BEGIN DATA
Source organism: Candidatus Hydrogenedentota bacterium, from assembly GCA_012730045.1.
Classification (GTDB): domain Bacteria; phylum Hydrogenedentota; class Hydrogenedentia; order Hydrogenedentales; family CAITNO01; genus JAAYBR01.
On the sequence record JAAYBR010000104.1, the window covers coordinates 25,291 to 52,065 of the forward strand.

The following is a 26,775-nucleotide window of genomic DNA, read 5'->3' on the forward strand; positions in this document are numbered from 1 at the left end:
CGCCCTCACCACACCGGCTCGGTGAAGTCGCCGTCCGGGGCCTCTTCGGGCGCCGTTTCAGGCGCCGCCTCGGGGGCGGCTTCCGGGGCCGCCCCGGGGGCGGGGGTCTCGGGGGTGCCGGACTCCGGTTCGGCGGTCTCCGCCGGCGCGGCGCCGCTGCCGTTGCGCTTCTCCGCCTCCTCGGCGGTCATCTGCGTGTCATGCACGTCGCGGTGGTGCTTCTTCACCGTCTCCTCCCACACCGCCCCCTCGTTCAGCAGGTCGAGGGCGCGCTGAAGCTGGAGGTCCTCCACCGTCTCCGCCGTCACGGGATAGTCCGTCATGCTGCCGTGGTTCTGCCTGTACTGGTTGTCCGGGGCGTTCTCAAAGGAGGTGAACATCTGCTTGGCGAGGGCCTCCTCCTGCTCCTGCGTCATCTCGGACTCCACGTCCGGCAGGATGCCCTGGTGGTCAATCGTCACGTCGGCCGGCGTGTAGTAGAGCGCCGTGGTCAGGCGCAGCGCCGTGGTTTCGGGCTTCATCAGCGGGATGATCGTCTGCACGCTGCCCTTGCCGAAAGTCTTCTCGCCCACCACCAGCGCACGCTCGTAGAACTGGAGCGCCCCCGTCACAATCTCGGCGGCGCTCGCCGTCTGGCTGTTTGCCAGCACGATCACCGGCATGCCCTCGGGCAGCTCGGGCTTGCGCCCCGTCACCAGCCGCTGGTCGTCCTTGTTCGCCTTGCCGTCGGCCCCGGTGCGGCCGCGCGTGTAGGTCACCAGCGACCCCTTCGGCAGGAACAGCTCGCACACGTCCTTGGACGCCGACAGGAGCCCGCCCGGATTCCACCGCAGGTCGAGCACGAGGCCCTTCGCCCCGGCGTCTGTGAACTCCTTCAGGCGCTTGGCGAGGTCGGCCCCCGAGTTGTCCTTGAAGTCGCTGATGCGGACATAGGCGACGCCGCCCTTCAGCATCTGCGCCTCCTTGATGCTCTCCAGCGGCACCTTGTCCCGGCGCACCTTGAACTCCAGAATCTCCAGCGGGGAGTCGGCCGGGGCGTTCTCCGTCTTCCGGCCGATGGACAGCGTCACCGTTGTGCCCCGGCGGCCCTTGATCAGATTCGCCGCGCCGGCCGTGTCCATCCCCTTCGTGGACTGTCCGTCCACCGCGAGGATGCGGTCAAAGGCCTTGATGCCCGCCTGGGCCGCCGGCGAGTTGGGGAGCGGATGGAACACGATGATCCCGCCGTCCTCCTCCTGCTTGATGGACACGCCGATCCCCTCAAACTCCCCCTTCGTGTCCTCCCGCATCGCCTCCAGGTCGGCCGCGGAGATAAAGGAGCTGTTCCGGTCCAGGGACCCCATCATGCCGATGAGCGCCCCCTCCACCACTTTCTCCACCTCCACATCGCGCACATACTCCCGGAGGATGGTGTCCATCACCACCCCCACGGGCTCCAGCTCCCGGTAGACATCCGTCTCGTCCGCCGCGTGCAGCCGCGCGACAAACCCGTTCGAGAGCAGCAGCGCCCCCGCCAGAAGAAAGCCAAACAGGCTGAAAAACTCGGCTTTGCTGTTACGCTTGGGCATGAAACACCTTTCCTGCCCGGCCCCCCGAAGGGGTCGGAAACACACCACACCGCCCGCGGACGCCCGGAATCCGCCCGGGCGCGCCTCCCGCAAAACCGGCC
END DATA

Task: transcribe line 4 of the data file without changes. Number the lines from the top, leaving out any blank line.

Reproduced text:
The following is a 26,775-nucleotide window of genomic DNA, read 5'->3' on the forward strand; positions in this document are numbered from 1 at the left end: